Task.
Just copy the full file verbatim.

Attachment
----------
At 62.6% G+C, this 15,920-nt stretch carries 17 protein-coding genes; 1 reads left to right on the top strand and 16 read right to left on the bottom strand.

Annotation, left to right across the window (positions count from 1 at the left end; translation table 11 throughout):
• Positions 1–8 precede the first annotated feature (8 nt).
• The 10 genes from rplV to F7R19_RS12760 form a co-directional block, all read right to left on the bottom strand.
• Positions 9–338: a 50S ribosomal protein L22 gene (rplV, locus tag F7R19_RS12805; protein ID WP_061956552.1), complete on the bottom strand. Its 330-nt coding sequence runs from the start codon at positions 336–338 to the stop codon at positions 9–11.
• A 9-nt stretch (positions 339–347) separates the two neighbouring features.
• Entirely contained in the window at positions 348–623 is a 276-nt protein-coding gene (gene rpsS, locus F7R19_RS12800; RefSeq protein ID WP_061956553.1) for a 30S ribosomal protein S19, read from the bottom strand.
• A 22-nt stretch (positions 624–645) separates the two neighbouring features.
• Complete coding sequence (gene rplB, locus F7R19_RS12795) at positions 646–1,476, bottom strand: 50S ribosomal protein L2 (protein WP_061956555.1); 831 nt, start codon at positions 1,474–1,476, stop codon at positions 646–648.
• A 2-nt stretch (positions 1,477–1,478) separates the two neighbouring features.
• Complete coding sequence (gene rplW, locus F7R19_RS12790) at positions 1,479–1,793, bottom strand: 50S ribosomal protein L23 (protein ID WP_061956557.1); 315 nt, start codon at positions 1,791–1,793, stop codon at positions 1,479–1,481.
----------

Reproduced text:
At 62.6% G+C, this 15,920-nt stretch carries 17 protein-coding genes; 1 reads left to right on the top strand and 16 read right to left on the bottom strand.

Annotation, left to right across the window (positions count from 1 at the left end; translation table 11 throughout):
• Positions 1–8 precede the first annotated feature (8 nt).
• The 10 genes from rplV to F7R19_RS12760 form a co-directional block, all read right to left on the bottom strand.
• Positions 9–338: a 50S ribosomal protein L22 gene (rplV, locus tag F7R19_RS12805; protein ID WP_061956552.1), complete on the bottom strand. Its 330-nt coding sequence runs from the start codon at positions 336–338 to the stop codon at positions 9–11.
• A 9-nt stretch (positions 339–347) separates the two neighbouring features.
• Entirely contained in the window at positions 348–623 is a 276-nt protein-coding gene (gene rpsS, locus F7R19_RS12800; RefSeq protein ID WP_061956553.1) for a 30S ribosomal protein S19, read from the bottom strand.
• A 22-nt stretch (positions 624–645) separates the two neighbouring features.
• Complete coding sequence (gene rplB, locus F7R19_RS12795) at positions 646–1,476, bottom strand: 50S ribosomal protein L2 (protein WP_061956555.1); 831 nt, start codon at positions 1,474–1,476, stop codon at positions 646–648.
• A 2-nt stretch (positions 1,477–1,478) separates the two neighbouring features.
• Complete coding sequence (gene rplW, locus F7R19_RS12790) at positions 1,479–1,793, bottom strand: 50S ribosomal protein L23 (protein ID WP_061956557.1); 315 nt, start codon at positions 1,791–1,793, stop codon at positions 1,479–1,481.